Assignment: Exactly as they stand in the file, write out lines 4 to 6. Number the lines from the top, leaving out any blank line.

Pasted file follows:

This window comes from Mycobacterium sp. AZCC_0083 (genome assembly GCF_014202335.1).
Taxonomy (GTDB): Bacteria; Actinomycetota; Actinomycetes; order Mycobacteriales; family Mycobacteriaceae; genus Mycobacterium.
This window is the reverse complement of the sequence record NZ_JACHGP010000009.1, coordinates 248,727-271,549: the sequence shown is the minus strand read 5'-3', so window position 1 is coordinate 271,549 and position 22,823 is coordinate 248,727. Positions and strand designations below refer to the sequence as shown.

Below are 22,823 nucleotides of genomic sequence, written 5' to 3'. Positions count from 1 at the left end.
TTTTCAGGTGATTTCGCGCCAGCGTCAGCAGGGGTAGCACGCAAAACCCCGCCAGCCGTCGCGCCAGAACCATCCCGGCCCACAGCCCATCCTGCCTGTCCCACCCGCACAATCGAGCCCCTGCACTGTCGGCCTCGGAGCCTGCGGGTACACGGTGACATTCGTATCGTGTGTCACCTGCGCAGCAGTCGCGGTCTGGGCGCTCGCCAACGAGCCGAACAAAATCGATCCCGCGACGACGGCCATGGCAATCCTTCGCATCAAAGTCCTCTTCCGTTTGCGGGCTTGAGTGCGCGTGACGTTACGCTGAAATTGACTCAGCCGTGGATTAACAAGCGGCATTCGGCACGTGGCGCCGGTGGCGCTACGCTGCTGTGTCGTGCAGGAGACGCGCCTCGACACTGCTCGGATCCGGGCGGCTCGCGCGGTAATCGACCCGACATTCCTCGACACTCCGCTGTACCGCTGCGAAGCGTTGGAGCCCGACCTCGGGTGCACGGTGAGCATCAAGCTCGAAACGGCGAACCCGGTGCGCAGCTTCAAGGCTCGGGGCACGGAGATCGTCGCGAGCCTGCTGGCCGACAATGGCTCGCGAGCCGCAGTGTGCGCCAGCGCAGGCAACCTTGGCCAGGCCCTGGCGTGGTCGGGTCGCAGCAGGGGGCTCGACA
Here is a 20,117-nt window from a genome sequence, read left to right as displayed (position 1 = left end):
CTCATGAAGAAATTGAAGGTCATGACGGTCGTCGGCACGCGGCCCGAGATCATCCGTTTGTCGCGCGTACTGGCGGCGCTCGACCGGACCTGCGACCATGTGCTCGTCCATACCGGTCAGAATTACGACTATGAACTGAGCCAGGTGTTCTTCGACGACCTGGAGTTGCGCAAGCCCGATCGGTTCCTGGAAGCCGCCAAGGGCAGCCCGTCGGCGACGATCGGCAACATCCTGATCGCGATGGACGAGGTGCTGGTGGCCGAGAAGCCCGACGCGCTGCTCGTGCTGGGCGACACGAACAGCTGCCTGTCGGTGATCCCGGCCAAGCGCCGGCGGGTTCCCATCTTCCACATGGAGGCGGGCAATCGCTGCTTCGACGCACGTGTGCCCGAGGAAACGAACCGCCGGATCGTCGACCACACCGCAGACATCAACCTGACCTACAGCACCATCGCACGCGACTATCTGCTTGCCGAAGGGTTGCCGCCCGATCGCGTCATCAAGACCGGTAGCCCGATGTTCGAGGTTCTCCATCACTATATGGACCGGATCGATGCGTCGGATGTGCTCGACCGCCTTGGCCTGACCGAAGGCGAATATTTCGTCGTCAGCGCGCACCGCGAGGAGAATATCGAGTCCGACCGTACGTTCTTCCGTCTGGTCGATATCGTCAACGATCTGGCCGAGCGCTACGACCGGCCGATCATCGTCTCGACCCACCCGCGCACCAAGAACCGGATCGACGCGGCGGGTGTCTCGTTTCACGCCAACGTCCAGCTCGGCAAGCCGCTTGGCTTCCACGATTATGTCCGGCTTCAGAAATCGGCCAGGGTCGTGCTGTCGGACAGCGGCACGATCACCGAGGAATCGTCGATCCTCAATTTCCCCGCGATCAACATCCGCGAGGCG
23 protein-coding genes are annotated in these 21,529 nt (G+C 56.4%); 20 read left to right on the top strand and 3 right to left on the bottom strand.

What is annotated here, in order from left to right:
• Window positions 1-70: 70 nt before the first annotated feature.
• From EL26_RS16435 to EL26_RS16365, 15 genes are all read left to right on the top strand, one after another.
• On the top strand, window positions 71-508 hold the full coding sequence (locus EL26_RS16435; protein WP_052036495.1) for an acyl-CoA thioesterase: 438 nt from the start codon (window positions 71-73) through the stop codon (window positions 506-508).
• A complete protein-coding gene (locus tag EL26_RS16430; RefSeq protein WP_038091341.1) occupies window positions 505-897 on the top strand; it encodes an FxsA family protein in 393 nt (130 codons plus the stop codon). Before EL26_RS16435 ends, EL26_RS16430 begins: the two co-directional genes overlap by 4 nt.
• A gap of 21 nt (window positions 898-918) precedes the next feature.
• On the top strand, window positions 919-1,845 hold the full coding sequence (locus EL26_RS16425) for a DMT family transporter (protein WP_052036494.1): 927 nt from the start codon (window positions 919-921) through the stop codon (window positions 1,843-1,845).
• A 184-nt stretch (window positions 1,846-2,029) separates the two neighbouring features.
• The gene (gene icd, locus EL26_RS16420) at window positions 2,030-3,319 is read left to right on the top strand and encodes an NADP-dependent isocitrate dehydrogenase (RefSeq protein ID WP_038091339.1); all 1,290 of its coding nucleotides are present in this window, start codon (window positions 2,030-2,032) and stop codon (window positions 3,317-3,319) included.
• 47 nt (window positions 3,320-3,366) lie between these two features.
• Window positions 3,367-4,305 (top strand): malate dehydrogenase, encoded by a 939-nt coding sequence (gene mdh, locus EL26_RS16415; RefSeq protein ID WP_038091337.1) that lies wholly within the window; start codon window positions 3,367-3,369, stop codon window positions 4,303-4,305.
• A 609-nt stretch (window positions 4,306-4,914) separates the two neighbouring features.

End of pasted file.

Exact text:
Below are 22,823 nucleotides of genomic sequence, written 5' to 3'. Positions count from 1 at the left end.
TTTTCAGGTGATTTCGCGCCAGCGTCAGCAGGGGTAGCACGCAAAACCCCGCCAGCCGTCGCGCCAGAACCATCCCGGCCCACAGCCCATCCTGCCTGTCCCACCCGCACAATCGAGCCCCTGCACTGTCGGCCTCGGAGCCTGCGGGTACACGGTGACATTCGTATCGTGTGTCACCTGCGCAGCAGTCGCGGTCTGGGCGCTCGCCAACGAGCCGAACAAAATCGATCCCGCGACGACGGCCATGGCAATCCTTCGCATCAAAGTCCTCTTCCGTTTGCGGGCTTGAGTGCGCGTGACGTTACGCTGAAATTGACTCAGCCGTGGATTAACAAGCGGCATTCGGCACGTGGCGCCGGTGGCGCTACGCTGCTGTGTCGTGCAGGAGACGCGCCTCGACACTGCTCGGATCCGGGCGGCTCGCGCGGTAATCGACCCGACATTCCTCGACACTCCGCTGTACCGCTGCGAAGCGTTGGAGCCCGACCTCGGGTGCACGGTGAGCATCAAGCTCGAAACGGCGAACCCGGTGCGCAGCTTCAAGGCTCGGGGCACGGAGATCGTCGCGAGCCTGCTGGCCGACAATGGCTCGCGAGCCGCAGTGTGCGCCAGCGCAGGCAACCTTGGCCAGGCCCTGGCGTGGTCGGGTCGCAGCAGGGGGCTCGACA
Here is a 20,117-nt window from a genome sequence, read left to right as displayed (position 1 = left end):